State Government tight-lipped on levies

THE State Government will neither confirm nor deny it plans special infrastructure levies on property owners in south-east Queensland greenfield development areas originally fast-tracked under a housing affordability strategy.

Infrastructure agreements remain unfinalised for Caloundra South, Greater Flagstone, Yarrabilba and Ripley Valley which are now classified as Priority Development Areas, seven years after they were announced by then Premier Anna Bligh.

In 2012, Sunshine Coast Council identified an infrastructure shortfall of more than half-a-billion dollars for Caloundra South in an agreement signed between Stockland and the Newman Government.

Despite nearly three years of negotiations involving the State Government, the council and Stockland - which has consistently stated there is no shortfall - the matter is unresolved.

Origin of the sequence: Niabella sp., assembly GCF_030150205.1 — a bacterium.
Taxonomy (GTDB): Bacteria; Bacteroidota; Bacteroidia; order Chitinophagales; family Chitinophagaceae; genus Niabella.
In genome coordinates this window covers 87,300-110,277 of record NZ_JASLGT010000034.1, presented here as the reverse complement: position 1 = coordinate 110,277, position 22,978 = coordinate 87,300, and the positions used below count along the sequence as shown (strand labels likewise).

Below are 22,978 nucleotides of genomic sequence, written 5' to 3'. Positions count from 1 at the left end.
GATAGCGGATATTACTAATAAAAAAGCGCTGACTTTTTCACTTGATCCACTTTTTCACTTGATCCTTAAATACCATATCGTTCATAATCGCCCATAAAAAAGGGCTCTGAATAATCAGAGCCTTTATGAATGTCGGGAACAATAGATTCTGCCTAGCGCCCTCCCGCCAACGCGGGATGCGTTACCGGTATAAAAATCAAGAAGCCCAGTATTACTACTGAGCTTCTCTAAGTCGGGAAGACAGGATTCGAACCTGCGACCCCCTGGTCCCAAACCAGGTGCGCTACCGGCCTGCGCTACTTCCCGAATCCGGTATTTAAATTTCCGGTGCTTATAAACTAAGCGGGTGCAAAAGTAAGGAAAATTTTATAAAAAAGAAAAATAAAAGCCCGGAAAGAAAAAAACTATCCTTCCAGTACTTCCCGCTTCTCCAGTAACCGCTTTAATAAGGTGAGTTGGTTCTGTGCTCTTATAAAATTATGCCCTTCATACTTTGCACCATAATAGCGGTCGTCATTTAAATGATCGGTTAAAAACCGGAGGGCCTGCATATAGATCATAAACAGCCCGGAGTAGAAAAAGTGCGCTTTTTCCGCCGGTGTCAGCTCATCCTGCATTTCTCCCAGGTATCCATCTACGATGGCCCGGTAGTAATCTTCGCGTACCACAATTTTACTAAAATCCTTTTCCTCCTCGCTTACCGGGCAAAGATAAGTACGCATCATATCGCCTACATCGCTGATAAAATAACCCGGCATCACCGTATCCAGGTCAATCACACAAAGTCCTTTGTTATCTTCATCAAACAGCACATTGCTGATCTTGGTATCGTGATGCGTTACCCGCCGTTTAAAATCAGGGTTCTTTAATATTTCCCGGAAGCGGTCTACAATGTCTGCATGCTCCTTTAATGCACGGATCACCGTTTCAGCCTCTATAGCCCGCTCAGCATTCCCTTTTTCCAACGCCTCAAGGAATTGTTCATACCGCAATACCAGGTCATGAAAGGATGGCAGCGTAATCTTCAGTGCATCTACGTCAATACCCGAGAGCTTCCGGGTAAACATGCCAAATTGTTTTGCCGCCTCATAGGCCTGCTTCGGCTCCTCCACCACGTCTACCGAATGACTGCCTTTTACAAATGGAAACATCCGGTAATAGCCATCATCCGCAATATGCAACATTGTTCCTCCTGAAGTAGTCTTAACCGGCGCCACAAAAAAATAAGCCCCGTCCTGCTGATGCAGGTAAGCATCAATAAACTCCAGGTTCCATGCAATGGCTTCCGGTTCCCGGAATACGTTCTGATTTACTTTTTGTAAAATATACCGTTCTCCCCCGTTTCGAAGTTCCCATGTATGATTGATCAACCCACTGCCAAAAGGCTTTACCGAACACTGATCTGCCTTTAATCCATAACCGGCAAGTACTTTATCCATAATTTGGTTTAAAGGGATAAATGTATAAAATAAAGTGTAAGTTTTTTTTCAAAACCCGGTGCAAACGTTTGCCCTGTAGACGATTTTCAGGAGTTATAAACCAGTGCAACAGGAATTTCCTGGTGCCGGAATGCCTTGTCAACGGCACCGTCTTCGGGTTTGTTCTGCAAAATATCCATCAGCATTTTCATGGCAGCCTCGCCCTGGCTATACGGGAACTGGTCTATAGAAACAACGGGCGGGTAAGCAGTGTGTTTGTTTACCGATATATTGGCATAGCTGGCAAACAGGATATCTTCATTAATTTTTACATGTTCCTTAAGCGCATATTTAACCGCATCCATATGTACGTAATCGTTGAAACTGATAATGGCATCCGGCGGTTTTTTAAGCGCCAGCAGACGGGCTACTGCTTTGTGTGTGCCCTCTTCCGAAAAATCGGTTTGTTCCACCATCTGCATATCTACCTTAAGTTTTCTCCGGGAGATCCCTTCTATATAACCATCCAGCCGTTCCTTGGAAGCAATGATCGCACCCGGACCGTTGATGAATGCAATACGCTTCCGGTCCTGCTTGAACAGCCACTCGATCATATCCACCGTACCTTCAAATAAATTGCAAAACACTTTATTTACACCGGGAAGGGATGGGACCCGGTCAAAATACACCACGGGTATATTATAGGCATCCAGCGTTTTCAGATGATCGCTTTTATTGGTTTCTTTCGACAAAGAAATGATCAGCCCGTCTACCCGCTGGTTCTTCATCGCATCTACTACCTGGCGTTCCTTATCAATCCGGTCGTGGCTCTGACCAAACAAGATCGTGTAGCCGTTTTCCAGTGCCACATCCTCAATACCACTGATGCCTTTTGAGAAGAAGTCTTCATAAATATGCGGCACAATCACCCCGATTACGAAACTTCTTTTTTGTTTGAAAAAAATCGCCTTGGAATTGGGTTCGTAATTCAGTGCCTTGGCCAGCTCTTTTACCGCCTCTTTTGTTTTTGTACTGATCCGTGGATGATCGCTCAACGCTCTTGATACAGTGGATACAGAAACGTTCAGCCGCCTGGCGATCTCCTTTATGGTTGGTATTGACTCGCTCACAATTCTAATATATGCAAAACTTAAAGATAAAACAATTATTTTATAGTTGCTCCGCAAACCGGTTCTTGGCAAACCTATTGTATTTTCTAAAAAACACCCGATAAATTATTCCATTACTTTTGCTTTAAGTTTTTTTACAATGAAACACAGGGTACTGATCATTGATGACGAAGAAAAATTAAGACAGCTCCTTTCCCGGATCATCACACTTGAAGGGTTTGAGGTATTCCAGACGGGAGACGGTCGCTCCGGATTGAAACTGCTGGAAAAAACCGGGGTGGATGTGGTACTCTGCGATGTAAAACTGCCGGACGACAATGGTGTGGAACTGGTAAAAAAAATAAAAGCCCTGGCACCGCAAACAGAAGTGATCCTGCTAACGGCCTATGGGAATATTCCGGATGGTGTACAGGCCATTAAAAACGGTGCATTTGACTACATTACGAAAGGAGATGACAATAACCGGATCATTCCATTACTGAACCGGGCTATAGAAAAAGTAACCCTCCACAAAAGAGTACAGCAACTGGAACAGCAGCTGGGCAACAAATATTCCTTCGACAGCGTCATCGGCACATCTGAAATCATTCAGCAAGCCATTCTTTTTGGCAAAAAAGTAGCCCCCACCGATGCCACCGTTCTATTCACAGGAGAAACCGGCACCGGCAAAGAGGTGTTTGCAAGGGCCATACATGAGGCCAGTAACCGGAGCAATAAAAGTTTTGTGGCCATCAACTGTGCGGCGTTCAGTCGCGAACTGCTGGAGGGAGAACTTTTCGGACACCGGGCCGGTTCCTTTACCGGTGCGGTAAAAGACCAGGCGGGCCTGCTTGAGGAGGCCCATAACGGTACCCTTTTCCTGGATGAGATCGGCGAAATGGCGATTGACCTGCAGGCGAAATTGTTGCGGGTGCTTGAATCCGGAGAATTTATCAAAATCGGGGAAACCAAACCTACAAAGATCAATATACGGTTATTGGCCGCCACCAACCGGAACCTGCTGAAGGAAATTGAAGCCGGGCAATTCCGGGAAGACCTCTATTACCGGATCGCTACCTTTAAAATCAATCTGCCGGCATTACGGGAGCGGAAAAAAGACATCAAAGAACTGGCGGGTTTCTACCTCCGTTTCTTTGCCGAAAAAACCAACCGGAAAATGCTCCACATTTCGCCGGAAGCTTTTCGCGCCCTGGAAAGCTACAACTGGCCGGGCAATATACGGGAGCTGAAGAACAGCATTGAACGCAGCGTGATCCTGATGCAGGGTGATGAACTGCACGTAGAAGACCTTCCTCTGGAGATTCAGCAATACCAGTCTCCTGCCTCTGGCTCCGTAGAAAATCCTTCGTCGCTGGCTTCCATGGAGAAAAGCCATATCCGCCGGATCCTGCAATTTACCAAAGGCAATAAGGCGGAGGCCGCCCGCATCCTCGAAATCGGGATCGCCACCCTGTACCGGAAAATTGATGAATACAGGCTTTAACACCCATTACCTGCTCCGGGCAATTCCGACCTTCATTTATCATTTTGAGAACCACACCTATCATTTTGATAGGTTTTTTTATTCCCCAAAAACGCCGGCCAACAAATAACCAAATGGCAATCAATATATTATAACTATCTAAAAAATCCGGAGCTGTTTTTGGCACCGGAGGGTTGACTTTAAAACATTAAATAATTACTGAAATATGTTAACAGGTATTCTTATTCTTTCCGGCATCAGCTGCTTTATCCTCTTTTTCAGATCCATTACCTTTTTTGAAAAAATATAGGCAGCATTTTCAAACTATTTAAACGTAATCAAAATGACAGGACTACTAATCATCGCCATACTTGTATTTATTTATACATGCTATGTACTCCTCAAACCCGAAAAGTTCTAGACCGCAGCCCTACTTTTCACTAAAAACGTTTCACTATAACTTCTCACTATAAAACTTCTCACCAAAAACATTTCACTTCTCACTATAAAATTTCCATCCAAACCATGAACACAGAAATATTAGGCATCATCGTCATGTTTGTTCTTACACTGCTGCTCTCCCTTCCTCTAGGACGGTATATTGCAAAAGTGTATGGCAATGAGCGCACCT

A spokesperson for Planning Minister and Deputy Premier Jackie Trad said this week that Economic Development Queensland was continuing to work closely with relevant local authorities to secure infrastructure agreements for the PDAs.

"Once fully developed, these four areas will be home to up to 340,000 people so it is important the infrastructure requirements are properly considered, costed and delivered," the spokesperson said.

They failed to answer: "Can the Government confirm it plans Special Infrastructure Levies on those developments?" in relation to the PDAs.

The council has estimated a $940 annual charge on every Caloundra South property over 49 years to fund a $360million liability, or $1478 a year over 49 years if the liability was $560million. Alternatively a rate increase of 4 to 5-9% would be required on every Sunshine Coast ratepayer for 35 years.



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